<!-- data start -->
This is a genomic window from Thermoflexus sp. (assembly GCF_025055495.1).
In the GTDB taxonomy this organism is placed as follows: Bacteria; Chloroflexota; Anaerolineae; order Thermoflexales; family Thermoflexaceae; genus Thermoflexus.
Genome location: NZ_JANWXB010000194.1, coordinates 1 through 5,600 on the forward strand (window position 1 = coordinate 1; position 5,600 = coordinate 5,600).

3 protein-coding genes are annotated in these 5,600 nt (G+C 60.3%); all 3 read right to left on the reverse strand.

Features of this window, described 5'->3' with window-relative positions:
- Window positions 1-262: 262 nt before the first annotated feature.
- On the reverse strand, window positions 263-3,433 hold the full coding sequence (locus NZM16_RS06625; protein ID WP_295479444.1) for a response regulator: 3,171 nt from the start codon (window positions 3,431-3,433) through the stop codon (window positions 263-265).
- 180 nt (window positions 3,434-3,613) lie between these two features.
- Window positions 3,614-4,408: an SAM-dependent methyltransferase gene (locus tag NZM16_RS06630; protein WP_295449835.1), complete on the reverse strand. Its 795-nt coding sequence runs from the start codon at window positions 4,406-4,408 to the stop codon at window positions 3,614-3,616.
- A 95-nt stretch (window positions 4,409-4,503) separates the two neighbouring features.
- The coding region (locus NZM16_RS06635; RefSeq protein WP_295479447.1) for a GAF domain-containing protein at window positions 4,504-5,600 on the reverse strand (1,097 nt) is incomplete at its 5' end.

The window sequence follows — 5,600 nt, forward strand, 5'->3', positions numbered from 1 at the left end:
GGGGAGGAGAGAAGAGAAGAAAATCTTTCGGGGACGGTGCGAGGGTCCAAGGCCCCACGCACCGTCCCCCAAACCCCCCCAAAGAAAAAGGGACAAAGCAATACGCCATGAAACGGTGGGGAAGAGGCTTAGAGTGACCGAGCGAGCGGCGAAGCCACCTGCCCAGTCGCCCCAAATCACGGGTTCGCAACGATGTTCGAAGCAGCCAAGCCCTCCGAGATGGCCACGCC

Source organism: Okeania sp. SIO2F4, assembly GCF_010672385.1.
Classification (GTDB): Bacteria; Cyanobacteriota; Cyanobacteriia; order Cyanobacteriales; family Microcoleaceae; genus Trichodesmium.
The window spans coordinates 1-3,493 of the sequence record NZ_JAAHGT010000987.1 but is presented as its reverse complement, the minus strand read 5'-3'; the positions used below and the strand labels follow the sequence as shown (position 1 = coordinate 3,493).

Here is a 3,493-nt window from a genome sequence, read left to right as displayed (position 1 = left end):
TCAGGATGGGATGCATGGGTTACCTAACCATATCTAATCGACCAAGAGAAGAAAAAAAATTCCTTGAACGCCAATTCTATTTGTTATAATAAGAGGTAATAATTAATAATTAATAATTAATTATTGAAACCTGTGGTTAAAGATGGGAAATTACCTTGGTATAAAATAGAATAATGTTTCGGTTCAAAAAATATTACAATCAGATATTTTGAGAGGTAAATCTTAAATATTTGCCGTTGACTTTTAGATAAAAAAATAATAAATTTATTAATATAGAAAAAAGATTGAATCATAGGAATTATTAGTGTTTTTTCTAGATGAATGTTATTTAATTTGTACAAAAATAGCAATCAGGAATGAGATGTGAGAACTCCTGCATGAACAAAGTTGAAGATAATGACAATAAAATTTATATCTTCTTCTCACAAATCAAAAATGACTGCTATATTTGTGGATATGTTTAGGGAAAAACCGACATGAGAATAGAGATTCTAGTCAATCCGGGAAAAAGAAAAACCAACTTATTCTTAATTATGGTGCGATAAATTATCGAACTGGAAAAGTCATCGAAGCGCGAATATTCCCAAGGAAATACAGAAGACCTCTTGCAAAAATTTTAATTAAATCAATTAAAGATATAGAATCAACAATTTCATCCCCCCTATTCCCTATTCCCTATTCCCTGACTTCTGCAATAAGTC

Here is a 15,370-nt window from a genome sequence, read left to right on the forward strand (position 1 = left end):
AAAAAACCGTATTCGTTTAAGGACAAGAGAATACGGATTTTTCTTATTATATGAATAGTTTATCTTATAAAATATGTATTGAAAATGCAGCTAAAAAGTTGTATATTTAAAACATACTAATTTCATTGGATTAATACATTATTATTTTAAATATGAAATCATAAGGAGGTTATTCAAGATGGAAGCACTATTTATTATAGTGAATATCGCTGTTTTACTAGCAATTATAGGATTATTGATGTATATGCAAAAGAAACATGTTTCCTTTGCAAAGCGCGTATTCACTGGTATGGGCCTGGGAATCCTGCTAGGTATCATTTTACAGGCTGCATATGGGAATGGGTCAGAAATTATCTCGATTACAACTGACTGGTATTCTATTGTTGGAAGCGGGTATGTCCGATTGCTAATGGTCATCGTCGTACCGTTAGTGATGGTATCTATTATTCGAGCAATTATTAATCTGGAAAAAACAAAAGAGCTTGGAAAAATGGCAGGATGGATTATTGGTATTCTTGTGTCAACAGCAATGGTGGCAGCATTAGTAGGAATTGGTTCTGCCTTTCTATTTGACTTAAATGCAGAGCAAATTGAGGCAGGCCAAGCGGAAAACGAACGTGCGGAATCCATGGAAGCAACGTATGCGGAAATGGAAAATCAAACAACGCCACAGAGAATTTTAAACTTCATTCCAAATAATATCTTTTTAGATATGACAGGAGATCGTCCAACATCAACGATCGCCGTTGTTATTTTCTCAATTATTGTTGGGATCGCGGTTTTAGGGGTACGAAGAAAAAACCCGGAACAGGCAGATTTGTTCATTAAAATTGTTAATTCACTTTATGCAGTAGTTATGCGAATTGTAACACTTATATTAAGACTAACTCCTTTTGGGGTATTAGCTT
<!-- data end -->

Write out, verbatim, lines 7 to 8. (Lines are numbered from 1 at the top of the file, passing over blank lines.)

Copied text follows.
- On the reverse strand, window positions 263-3,433 hold the full coding sequence (locus NZM16_RS06625; protein ID WP_295479444.1) for a response regulator: 3,171 nt from the start codon (window positions 3,431-3,433) through the stop codon (window positions 263-265).
- 180 nt (window positions 3,434-3,613) lie between these two features.